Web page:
Former Raiders head coach Tom Flores knows what it's like being under fire and said Allen and the staff deserves more time to turn the team around.

"First of all the coach is always on the hot seat, you know that as a coach," Flores said. "But you can't change coaches every two years, every time you do that you take a step back."

Left tackle Jared Veldheer joined me this week on my radio show and gave a clear endorsement of Allen.

"I think he's a great coach, I think he knows his players well and he keeps us focused," Veldheer said. "Now we as players need to be consistent.  All the guys are behind him. I like where his vision is going." 

Despite the team's record, Veldheer's validation is the overwhelming consensus in the Raiders locker room. Not only there, but I have spoken with people from other organizations all season who tell me the team is more focused, well organized and difficult to prepare for than in the recent past. Reverence from your opponent is the ultimate respect.

When the Raiders are dealt a full deck only then will we be able to flip the cards to reveal if this is the right staff to lead the Silver and Black into the future.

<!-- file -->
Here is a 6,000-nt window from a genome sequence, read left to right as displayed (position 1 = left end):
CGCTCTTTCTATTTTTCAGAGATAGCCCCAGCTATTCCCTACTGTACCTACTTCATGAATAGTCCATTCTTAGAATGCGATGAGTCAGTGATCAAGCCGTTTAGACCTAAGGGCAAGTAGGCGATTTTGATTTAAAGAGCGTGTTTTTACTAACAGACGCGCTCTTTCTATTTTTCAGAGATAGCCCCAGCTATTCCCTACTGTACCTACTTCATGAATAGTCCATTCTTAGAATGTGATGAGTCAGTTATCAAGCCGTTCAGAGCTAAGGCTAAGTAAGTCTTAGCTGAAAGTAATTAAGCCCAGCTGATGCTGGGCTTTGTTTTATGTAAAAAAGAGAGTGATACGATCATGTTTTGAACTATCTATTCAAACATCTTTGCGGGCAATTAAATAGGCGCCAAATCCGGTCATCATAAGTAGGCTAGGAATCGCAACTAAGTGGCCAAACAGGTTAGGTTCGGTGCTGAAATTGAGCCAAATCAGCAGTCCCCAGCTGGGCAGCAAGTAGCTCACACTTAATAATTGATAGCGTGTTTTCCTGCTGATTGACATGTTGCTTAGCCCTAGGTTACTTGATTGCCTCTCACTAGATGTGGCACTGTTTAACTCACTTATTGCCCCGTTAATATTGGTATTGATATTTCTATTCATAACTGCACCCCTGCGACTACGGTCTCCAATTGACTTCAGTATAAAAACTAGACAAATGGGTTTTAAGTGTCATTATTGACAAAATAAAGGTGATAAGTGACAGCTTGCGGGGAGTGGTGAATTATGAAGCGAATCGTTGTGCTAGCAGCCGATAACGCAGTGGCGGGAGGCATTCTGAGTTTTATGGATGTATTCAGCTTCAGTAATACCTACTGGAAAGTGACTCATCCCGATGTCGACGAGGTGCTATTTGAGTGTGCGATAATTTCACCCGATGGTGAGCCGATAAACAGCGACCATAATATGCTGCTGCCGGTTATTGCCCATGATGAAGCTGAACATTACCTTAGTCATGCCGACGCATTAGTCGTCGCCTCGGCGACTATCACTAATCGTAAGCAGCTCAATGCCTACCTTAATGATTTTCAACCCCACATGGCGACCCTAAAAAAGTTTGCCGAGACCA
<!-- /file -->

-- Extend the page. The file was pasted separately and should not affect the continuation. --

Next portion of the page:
Much has been made of the Raiders lack of high first round picks or big names at the skill positions this season but over the last three weeks the passing game has taken flight:



Last three games

Points per game

21.1 (26)

27.3 (10)

Passing Yards

210.2 (25)

273.0 (7)

3rd down conversions

35% (26)

45.24% (6)

Sacks taken per game

2.92 (26)

1.0 (1t)

Over the last three games:



Andre Holmes


Rod Streater


Mychal Rivera


Marcel Reece


Despite top receiver Denarius Moore only being available for one game over the last three, the Raiders clearly are moving the ball better through the air. Rod Streater needs 154 yards over the final two games to become Oakland's first 1,000-yard receiver since 2005. The return of left tackle Jared Veldheer has no doubt helped keep the sack numbers down. 


The NFL game is one of constant evaluation of your players both for now, next week, next year and beyond. When General Manager Reggie McKenzie was hired, part of his responsibility was to clean up a bad salary cap situation. He has done that well as the Raiders reportedly will have the most money in the NFL to work with under the cap this off-season.